Thursday, October 18, 2012

Life After Death by Damien Echols

I am not exactly sure how to review this particular book. I've followed the story of the West Memphis Three (WM3) since 1998. I remember watching the documentary for a class and being outraged at the attitudes of the community and disgusted when the sentencing was handed down.

The lives of many people were forever changed when the three accused were found guilty. The system had failed countless people. Those involved, their families and people moved by what happened.

I strong encourage you to watch the documentaries before reading this book. If you fail to do so -- you will not have any understanding of what is going on and why this case was/is so controversial. It will also give you an opportunity to make your own opinion(s) about the case.

The documentaries are:

Paradise Lost: The Child Murders at Robin Hood Hills 
Paradise Lost 2: Revelations 
Paradise Lost 3: Purgatory 


The book is about, Echols life in and out of prison and not about the case. I repeat it is NOT about the case. Echols purposely avoids discussing the case in further detail because he feels the documentaries cover it.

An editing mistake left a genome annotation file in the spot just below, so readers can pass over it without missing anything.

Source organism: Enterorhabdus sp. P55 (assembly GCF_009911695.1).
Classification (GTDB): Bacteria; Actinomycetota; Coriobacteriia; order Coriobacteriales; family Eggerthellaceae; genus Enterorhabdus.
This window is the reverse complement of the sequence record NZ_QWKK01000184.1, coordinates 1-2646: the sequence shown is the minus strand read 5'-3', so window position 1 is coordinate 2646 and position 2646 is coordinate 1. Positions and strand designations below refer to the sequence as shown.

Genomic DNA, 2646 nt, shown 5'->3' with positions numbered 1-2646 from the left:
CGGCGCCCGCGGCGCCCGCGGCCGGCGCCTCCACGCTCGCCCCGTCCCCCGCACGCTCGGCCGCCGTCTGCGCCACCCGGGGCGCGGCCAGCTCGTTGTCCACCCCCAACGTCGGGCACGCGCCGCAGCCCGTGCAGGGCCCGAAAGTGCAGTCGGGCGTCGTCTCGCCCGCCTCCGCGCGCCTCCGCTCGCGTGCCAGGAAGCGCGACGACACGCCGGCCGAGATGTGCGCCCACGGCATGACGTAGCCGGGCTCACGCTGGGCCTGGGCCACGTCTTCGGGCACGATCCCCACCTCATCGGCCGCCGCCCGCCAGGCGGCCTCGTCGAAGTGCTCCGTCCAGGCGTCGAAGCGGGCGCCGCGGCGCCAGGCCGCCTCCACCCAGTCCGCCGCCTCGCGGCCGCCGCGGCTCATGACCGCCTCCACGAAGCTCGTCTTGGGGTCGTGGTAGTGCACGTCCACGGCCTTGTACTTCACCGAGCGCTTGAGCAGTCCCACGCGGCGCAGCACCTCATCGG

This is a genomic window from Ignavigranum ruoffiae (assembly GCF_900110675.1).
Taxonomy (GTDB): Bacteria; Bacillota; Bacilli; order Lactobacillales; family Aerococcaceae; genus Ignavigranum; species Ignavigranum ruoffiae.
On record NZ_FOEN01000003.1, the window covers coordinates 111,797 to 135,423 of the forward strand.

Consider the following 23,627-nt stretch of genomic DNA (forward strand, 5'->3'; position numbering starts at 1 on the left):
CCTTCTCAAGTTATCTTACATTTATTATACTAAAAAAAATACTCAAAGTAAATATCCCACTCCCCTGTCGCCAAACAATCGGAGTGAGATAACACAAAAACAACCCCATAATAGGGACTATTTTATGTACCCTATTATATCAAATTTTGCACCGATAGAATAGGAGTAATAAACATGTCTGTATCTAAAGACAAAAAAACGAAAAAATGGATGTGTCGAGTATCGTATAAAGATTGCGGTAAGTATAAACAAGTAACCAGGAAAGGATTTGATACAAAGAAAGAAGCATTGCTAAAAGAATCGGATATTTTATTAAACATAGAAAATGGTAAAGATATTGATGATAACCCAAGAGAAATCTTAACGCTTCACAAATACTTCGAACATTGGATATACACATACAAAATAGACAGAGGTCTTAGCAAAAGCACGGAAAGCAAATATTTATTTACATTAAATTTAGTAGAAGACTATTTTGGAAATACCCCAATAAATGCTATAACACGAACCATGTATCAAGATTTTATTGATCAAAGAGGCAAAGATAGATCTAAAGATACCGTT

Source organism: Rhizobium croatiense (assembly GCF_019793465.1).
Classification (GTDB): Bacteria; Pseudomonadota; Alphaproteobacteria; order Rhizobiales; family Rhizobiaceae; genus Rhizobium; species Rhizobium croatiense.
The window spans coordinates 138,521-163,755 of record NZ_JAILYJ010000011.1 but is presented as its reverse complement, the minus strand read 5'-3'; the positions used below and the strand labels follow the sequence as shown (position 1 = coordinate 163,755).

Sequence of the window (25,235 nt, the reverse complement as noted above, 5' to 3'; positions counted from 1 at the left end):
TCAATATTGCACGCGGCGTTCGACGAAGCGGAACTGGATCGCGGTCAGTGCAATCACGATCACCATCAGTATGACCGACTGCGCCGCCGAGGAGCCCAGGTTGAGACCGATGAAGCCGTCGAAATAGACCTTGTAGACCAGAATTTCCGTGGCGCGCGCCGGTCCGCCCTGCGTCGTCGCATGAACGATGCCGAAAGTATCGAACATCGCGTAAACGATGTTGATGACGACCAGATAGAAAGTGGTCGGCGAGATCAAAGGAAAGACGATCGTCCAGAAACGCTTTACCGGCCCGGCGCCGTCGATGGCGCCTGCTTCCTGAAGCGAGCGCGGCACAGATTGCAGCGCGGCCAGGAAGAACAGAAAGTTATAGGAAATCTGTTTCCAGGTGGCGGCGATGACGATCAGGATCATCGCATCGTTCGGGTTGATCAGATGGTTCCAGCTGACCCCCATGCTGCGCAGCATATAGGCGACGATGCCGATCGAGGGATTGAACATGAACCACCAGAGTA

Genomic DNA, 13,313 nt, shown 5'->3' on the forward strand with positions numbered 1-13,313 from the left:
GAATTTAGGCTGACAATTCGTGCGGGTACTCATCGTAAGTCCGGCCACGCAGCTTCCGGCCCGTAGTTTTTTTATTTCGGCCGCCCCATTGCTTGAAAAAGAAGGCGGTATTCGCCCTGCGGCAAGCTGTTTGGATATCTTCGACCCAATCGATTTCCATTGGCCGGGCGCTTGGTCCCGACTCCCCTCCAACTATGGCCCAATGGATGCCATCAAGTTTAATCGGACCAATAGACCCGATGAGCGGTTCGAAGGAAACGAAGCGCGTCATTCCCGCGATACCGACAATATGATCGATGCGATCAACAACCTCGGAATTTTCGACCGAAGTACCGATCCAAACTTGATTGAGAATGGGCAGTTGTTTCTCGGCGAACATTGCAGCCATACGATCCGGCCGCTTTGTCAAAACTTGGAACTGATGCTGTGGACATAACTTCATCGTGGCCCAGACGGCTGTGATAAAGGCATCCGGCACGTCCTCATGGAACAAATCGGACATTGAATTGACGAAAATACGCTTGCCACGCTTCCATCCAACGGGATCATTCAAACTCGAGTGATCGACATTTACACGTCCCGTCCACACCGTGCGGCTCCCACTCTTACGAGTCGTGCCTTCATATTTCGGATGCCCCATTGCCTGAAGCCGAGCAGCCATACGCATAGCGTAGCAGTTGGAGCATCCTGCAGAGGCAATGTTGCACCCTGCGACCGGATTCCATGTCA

He discloses many details about his life before the guilty verdict. Your heart will ache and you will be full of emotions. Echols does come across as cocky at times but as a reader you have to keep in mind what he has suffered and that in some ways he is much younger then his biological age (Echols is older than me but it many ways seems much younger). 

Echols is also honest and expresses gratitude for those who have helped him along the way. His insight is excellent. You will feel his emotions coming off the pages. 

Set sometime aside to go through this emotional journey with, Echols.

Grade: A


Overview: [B&N]

In 1993, teenagers Damien Echols, Jason Baldwin, and Jessie Misskelley, Jr.—who have come to be known as the West Memphis Three—were arrested for the murders of three eight-year-old boys in Arkansas. The ensuing trial was marked by tampered evidence, false testimony, and public hysteria. Baldwin and Misskelley were sentenced to life in prison; while eighteen-year-old Echols, deemed the “ringleader,” was sentenced to death. Over the next two decades, the WM3 became known worldwide as a symbol of wrongful conviction and imprisonment, with thousands of supporters and many notable celebrities who called for a new trial. In a shocking turn of events, all three men were released in August 2011.
Now Echols shares his story in full—from abuse by prison guards and wardens, to portraits of fellow inmates and deplorable living conditions, to the incredible reserves of patience, spirituality, and perseverance that kept him alive and sane while incarcerated for nearly two decades.

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